I set the criteria at 10.
I reached it a couple days ago.
You see with the abuse prevention trainings, I offer to people with disabilities, I get a unique opportunity. I get to sit in the room, up near the front, and watch people arrive. I don't sit right at the lecture desk, that would give too much away. I sit off to the side. Many of the front line staff who bring people in for the training, don't know I'm the presenter, many think I'm another client in the agency. That's OK with me, I get a look at service, unsupervised. Well, service is always supervised by those in care, that that's an almost universally unacknowledged form of supervision isn't it? So, staff are doing what they are doing when they think no one's watching. Well, there is always someone watching, but I guess here, the idea is someone up higher in the 'higher-archy'. So, I get the real thing.
When I started twenty years ago, many people were brought in by angry staff (they aren't allowed to stay) and they'd be pointing to chairs and saying, 'Sit there,' then they'd issue a command or two, 'take off your coat' 'don't slouch' and then they'd warn them, 'you'd better be good and participate.' Then they'd leave. Now, of course, not all were like that, but an uncomfortable majority was. Wow.
So I decided that I'd have me a little celebration when I'd run 10 sessions in a row with no one being ordered to sit in any chair, where conversations would replace demands and where staff were by and large comfortable with their role and with who left and who stayed.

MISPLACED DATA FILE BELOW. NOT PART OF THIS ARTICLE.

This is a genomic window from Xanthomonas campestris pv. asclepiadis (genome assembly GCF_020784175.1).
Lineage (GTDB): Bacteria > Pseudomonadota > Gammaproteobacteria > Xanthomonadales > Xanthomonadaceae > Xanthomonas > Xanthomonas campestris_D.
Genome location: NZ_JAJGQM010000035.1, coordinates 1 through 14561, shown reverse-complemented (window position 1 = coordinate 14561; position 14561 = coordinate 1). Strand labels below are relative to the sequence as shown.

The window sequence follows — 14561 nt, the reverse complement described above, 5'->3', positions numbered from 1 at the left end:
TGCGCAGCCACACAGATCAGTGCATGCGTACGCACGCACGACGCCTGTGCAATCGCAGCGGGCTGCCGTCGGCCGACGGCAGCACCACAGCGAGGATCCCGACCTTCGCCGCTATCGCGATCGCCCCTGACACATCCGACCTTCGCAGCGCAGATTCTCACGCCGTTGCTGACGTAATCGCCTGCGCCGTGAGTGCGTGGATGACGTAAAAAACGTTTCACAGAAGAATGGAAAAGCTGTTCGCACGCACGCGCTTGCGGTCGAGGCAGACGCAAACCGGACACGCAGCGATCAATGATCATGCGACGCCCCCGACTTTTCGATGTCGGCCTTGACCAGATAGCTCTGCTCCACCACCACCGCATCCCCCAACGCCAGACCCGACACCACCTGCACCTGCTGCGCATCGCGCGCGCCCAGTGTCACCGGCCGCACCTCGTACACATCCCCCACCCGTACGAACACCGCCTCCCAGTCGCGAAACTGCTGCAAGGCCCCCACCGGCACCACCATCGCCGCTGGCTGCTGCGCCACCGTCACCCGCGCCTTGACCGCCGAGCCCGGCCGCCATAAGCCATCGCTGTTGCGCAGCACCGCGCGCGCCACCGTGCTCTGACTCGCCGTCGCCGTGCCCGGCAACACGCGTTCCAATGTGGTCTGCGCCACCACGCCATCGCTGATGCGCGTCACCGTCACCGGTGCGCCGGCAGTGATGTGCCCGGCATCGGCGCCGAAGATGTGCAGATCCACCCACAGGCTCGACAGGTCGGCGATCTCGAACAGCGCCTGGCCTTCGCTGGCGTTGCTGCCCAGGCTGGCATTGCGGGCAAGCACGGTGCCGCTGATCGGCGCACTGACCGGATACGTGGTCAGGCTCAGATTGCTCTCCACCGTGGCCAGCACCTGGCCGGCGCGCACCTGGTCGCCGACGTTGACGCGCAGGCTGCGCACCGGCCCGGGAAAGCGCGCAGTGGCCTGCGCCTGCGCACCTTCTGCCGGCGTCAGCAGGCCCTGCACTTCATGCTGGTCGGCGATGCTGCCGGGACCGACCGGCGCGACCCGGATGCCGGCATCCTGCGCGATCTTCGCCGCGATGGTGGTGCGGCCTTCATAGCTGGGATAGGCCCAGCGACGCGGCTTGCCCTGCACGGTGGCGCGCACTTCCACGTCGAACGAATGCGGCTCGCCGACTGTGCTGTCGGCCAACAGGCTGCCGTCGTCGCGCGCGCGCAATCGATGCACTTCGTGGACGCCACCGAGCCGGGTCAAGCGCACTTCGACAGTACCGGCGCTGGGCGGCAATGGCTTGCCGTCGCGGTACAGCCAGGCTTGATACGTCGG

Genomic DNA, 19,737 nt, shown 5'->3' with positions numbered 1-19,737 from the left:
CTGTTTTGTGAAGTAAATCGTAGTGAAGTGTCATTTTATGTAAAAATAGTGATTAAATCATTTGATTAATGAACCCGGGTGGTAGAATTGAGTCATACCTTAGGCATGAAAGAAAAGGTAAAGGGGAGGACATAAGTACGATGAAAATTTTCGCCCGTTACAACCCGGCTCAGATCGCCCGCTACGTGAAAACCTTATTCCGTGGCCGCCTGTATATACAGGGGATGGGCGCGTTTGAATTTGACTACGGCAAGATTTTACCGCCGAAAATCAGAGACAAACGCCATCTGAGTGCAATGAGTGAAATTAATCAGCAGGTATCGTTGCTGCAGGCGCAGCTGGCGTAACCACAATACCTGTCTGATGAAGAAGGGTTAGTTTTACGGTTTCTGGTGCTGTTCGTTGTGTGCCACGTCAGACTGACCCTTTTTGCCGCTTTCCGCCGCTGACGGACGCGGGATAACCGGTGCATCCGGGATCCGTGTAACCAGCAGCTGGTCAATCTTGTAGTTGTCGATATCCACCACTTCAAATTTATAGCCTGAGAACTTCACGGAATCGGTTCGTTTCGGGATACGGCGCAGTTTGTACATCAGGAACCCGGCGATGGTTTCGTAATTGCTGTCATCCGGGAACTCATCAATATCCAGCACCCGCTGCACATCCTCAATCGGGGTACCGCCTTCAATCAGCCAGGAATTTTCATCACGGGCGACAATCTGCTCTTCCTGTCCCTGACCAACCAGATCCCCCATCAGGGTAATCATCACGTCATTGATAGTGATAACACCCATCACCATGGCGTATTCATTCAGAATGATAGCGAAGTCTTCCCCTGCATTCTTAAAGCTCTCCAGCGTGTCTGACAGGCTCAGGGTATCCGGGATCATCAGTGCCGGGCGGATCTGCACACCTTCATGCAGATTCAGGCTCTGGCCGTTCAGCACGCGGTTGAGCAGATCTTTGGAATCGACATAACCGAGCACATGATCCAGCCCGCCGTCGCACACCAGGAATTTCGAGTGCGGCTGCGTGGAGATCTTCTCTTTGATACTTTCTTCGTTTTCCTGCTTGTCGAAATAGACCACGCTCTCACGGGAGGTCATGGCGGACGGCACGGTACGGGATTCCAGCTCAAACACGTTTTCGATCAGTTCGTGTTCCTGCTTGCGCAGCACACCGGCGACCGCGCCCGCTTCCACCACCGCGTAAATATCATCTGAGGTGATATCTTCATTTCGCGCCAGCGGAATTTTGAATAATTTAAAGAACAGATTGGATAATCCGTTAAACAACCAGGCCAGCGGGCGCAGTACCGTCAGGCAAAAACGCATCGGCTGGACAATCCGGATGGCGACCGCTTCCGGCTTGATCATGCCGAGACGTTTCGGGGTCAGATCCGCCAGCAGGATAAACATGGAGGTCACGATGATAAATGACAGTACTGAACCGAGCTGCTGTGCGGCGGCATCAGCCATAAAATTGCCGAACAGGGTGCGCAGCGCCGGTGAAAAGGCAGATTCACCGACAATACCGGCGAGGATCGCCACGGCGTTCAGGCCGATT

It's been many years since the very first time I had that happen. It was in England, on one of my trips there. The next time was in California, on a trip there. But there was a long time between these two firsts. As time passed, as the approaches to service slowly changed, the number of sessions wherein power was not abused, commanding voices were not used, and staff were pleased, not insulted, that they couldn't attend, started to increase. Twice in the last two years I got up to 8 in a row with fully positive interactions.
Then a few weeks ago, (I'm not counting the train the trainer ones as there are a lot of staff in the room and those bringing people in are very much aware of who is there from the 'higher-archy' and behave accordingly.) But in my last session with people with disabilities, a typical session, with Joe and I and them. It happened. And it happened for the 10th time running.
It took over 20 years for this achievement to happen, but I think it's significant. It means that people are beginning to understand the nature of the relationship they have with those in care and a respect for the job of respecting those in care.
and I say again: